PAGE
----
2013 was a good year for the corn and soybean crops in the upper Mid-South, but 2014 could be even better, according to Larry Ganaan, technical agronomist for Monsanto Asgrow/DeKalb.
Continuing our reports from area field days, Ganaan said the moderate temperatures of the last 60 days have been almost ideal for corn and beans. If August is similar to the rest of the summer, farmers could add 15 to 20 bushels to their typical soybean yields and 20 to 25 to corn.
Speaking at the Asgrow/DeKalb agAcademy in Union City, Tenn., Ganaan said one more rain in August could “make the crop” for many growers. “We’ve been dry in some areas, and a rain would help. In others, they’ve had abundant moisture, and another rain would just be gravy on top of what they have.”
(As this is being written, rain has been falling across much of the upper Mid-South. Farmers in the Jonesboro, Ark., area, for example, got more than an inch of rain Thursday night and more fell in the Memphis area Friday afternoon and Saturday morning – an unusual occurrence in what is “normally” the hottest, driest part of the year.)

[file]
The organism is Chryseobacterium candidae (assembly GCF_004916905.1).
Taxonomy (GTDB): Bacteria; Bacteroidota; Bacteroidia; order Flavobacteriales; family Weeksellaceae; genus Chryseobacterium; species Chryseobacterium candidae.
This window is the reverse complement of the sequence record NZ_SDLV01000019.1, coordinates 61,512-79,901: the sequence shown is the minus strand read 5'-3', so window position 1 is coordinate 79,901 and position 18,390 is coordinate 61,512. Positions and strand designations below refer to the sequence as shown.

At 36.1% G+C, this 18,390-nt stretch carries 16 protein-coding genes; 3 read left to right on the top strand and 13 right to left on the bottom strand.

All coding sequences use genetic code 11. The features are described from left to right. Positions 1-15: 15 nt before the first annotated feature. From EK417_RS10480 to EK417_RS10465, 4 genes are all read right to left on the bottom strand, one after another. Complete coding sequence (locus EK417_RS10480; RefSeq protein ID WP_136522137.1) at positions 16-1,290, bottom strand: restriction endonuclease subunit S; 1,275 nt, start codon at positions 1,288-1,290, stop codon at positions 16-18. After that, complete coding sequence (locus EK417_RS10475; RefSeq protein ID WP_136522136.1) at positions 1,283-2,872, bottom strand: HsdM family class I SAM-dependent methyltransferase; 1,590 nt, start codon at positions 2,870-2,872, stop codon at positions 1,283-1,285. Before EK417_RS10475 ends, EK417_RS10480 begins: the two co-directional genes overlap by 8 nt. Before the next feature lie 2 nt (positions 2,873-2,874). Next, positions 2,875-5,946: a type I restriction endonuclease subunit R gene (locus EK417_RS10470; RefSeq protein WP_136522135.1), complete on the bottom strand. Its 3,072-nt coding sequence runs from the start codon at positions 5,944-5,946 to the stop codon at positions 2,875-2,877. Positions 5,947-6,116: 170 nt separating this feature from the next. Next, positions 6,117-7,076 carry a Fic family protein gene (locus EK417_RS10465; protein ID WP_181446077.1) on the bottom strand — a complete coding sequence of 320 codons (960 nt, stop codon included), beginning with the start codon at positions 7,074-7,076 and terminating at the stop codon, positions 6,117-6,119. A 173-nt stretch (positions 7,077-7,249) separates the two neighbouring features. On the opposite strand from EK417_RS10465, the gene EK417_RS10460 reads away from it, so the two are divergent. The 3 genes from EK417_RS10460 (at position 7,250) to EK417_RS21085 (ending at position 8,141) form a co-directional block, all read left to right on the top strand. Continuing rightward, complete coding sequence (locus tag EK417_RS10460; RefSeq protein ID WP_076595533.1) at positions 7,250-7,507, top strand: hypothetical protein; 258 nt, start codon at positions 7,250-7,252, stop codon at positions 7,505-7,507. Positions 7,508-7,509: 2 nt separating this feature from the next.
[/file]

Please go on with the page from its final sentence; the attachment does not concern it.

Ganaan said he’s seeing a significant increase in the amount of irrigation in West Tennessee, an area that has typically seen mostly Dryland crop production.
“In the last three years, we’ve begun prefacing our recommendations with the question ‘is this for dryland or irrigated acres,” he said, “because if it’s for irrigated, we have a different set of products for you.”
While the prospects for this year’s crops appear bright, Ganaan wasn’t ready to predict any 100-bushel-plus soybean yields for west Tennessee.
“I worked in Arkansas for 20 years, and I’ve been on some of those farms (where growers recorded more than 100-bushel soybean yields in 2013), and I know what they do,” he said. “We’re not there yet in west Tennessee, but I think we could be in a few years. One thing is that irrigation will help us get closer to that level.”
For more on Arkansas’ high-yielding producers, see http://deltafarmpress.com/southern-corn-and-soybean-production-guide/busting-soybean-yield-barrier-arkansas-growers-break-reco